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Records Fall in Women’s 10,000m as Ayana Smashes World Record

Alamaz Ayana sets a new World Record in the first medal event in track and field. Molly Huddle sets a new American Record.

Track and Field: IAAF World Championships in Athletics Kirby Lee-USA TODAY Sports

The first medal event of the track and field portion of the 2016 Olympics was not one to be missed as a World Record and an American Record were smashed.

Most notably is Almaz Ayana, who ran 29:17.45 to smash the previous World Record set in 1993 by Wang Junxia in 1993. She ran 14 second faster than that mark that Junxia admitted was aided by a state-sponsored doping program that tainted that entire era of distance running.

As Nick Zaccardi notes: the top 13 finishers in the event set personal bests.

Ayana had flirted with the 5k world record a couple times in the Diamond League circuit earlier this season, but hadn’t had much exposure to the 10k, so many, including our own jduncandaisy, were a bit skeptical about her chances to win. That looks foolish now.

Ayana took over the race at 5k after Alice Nawowuna set the race up with a blistering early pace that separated the field into a top 8 within the first 2k. Runners were getting lapped as early as 3000m in. This isn’t your all-comers track meet, people. These are the Olympics. Runners don’t get lapped that early.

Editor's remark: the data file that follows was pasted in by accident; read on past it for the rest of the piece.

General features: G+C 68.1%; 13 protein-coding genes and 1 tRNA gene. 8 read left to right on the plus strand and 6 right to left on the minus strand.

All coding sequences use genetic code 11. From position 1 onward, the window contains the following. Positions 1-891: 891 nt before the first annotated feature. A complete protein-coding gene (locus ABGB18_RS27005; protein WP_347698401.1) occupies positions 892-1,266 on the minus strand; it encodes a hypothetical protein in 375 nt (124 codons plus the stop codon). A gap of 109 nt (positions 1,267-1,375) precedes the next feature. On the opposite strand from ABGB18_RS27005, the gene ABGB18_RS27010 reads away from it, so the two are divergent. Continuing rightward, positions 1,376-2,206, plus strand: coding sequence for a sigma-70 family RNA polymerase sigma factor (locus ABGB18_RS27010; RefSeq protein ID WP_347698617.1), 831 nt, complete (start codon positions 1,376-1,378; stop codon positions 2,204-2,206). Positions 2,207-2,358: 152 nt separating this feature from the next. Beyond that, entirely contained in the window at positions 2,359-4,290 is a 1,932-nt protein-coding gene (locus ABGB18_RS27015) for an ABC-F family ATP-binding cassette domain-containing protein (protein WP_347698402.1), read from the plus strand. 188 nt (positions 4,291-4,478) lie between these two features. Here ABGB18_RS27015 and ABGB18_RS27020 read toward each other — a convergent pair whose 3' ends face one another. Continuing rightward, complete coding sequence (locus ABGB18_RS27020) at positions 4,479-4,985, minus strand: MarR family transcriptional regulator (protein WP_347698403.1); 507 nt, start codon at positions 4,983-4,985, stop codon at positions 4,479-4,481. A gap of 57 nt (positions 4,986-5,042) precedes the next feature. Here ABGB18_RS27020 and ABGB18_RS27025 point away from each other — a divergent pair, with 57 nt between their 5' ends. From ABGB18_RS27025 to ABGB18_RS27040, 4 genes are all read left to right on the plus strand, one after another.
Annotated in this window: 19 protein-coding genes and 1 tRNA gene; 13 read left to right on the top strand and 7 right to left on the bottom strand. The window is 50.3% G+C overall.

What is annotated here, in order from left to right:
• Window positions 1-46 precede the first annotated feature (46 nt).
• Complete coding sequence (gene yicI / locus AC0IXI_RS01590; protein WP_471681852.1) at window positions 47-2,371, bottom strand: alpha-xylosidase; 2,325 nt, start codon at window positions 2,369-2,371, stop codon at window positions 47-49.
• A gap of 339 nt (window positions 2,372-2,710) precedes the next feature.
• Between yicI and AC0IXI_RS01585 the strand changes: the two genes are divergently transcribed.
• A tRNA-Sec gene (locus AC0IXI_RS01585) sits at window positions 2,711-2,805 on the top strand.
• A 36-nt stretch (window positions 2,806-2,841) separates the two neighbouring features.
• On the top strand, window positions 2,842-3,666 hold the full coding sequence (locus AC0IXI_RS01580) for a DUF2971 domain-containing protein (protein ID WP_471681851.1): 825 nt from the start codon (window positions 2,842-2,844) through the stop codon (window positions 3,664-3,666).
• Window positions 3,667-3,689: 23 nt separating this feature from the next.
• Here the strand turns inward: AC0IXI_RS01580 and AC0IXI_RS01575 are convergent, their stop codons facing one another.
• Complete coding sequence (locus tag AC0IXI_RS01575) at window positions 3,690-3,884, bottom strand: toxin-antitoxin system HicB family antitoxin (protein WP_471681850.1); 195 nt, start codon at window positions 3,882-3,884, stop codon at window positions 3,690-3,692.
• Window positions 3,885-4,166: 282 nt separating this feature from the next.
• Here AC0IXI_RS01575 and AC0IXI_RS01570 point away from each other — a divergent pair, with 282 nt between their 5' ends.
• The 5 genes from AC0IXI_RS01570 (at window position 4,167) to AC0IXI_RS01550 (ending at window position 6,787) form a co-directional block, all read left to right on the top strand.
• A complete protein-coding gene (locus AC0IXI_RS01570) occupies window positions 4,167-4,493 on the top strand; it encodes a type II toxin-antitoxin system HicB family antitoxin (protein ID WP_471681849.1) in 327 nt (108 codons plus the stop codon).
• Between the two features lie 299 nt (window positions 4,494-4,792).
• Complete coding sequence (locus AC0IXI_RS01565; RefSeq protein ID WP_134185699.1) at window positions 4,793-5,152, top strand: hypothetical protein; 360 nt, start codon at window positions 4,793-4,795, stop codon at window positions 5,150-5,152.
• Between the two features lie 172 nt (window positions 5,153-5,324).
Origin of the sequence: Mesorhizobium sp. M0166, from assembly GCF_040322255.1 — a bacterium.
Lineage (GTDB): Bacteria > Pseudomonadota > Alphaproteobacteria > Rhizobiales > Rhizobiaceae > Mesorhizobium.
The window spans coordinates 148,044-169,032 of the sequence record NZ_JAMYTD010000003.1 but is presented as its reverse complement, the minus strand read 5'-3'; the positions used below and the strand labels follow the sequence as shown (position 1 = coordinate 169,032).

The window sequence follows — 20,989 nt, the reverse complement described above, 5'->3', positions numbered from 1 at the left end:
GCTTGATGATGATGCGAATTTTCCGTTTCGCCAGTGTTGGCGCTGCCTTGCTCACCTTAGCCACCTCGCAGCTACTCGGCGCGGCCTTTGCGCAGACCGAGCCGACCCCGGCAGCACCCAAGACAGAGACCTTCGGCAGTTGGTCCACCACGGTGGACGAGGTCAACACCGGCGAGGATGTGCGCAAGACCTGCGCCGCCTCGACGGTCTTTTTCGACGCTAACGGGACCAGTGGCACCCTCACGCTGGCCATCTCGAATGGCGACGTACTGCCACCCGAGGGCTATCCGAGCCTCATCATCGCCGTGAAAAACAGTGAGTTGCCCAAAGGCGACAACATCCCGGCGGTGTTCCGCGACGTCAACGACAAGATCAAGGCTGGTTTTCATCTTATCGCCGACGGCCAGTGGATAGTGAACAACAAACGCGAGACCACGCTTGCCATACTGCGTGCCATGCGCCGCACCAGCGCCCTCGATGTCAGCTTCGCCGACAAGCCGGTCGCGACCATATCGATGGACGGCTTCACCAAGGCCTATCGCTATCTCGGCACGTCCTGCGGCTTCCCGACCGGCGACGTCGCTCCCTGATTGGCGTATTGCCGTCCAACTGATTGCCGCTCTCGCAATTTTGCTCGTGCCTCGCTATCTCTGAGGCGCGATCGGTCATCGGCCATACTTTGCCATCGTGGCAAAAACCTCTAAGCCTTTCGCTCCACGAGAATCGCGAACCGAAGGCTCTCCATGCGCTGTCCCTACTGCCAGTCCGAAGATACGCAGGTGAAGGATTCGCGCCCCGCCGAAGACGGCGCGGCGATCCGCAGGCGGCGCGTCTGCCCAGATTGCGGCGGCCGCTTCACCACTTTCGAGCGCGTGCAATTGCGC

Ayana made her move at 5k and ran solo the rest of the way, but never really left any doubt about her chances at the world record. She came through 5k at 14:46, so right on pace to set the record. But she ran 14:31 for the second 5k—which we should note is only 20 seconds slower than the World Record in that event—to blow away the field. She smashed the previous WR by 14 seconds, finishing in 29:17.45

Molly Huddle may be disappointed to finish 6th, especially after a premature celebration left her just out of a medal at last year’s World Championships, but she’ll likely take consolation in her American Record of 30:13.37, nine seconds under the previous mark of 30:22.

Huddle found herself hanging on to the back of the early pack of eight that separated themselves from the field, but after 4000m or so, she dropped back to run her own race. Huddle is good, there’s no doubt about that, but a sub-30 wasn’t going to be in the cards for her.

Four women—Ayana, Cheruiyot, Dibaba, and Nawowuna—ran under 30 minutes on the first morning of track action in Rio. If the first hours of track action are any indication, we’re in for a spicy couple days of track at these Olympics.